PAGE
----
Many Palestinian refugee women in Lebanon live in fear of being forcibly evicted from their homes. An NRC report and photo exhibit gives insight into their situations.
Palestinian refugees often do not know how long they can stay in their homes because they are not allowed to own land. Not being able to rent, own or repair homes that they have lived in for decades, results in serious consequences for Palestinian refugee women and their families.
It is even worse for female Palestinian refugees who have little hope of owning a home, usually being dependent on their fathers and husbands. As one woman explained, the path of a Palestinian woman is “from the house of her father to the house of her husband.”
Along with the report NRC Lebanon is now hosting a photo exhibit that provides a glimpse into the lives of four of these women.
Ahlam, a Palestinian woman from South Lebanon bought an apartment with her husband. However, since a 2001 amendment to Lebanese law, as Palestinians they cannot own or register property in Lebanon. So, they registered their home in her sister’s name who as a Jordanian national can legally own property in Lebanon.
“We do not have a normal family life. My husband has to work in the Emirates because of the remaining payments due on our home. My sister has the Jordanian nationality so we registered the apartment in her name. But what if…?” says Ahlam Abou Sahyoun.
Since the Syria crisis, Palestinian refugees who have been living in Lebanon for decades have become hosts for refugees fleeing from Syria. Refugees hosting refugees has exacerbated the already difficult housing conditions and has highlighted the lack of property rights for Palestinian refugees in Lebanon.
“Since the Syria crisis started, we have seen Palestinian refugees in Lebanon who have been living in camps and gatherings for decades welcome Palestinian refugees from Syria. We do not know when safe return to Syria will be possible and support is urgently needed to improve the poor living conditions in the overcrowded refugee camps and gatherings for Palestinians in Lebanon. Assisting people to have property rights is a concrete way of providing support,” says Dalia Aranki, NRC’s programme manager.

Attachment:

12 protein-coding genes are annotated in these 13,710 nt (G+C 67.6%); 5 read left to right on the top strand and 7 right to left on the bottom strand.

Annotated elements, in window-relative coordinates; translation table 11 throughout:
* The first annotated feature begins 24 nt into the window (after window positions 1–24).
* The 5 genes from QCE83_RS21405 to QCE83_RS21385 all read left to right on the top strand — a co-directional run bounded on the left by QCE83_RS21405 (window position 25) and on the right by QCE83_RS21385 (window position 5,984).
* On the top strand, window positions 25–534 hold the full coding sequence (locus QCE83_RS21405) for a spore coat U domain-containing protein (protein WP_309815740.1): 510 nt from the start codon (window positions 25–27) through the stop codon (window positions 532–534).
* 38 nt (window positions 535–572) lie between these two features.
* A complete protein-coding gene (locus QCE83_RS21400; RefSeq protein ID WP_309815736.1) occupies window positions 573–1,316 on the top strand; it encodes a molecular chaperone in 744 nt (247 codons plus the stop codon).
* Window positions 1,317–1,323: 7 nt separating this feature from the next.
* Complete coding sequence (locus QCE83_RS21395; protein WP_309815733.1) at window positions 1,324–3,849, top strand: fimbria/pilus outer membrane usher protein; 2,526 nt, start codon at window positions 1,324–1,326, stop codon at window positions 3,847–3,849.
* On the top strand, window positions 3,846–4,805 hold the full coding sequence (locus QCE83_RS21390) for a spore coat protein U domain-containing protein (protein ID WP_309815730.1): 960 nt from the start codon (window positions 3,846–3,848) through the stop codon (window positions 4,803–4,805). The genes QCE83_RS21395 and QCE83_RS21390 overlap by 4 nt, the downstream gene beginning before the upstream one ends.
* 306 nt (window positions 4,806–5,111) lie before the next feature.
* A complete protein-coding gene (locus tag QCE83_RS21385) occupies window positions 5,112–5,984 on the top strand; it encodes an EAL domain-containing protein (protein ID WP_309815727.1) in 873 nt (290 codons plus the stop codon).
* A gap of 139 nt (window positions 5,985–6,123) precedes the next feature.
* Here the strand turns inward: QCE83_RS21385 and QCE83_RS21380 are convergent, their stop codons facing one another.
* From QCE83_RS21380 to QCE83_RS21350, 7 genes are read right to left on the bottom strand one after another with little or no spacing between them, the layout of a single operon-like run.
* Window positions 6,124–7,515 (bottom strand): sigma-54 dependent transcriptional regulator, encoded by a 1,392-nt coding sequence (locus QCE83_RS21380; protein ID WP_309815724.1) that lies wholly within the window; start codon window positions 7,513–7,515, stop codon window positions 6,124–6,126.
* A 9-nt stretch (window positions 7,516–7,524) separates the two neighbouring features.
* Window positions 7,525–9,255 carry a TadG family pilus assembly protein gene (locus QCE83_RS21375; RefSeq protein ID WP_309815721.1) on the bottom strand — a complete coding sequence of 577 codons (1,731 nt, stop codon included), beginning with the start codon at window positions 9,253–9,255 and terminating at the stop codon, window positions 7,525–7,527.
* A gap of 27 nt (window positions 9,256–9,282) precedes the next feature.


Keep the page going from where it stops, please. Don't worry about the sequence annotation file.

About the ICLA report
On 19 December, the Norwegian Refugee Council (NRC) launched a new report, No Place Like Home: An Assessment of the Housing, Land and Property Rights of Palestinian Refugee Women in Camps and Gatherings in Lebanon.
Read IRIN News story on the report and the issues discussed here.
For more information, contact:
Advocacy and Information Advisor, Olivia Kalis mob: +96176777402
About NRC in Lebanon
NRC has been working in Lebanon since 2006, and has grown significantly since the start of the Syrian crisis. Through its core activities of Shelter, Information, Counselling and Legal Assistance and Education, NRC provides humanitarian assistance and protection to refugees from Syria, Lebanese host communities, as well as to the Palestinian and Iraqi refugees already living in the country.
In March 2012, NRC commenced its ICLA programme in Lebanon to provide information, counselling and legal assistance to refugees and displaced persons in Lebanon. Currently, ICLA has two main areas of work: (1) the Palestinian refugee response; and (2) the Syrian response.
ICLA activities throughout Lebanon include awareness-raising, legal information, legal counselling, referrals to other service providers, training, legal research and strengthening the provision of legal aid by working with lawyers, jurists and law students.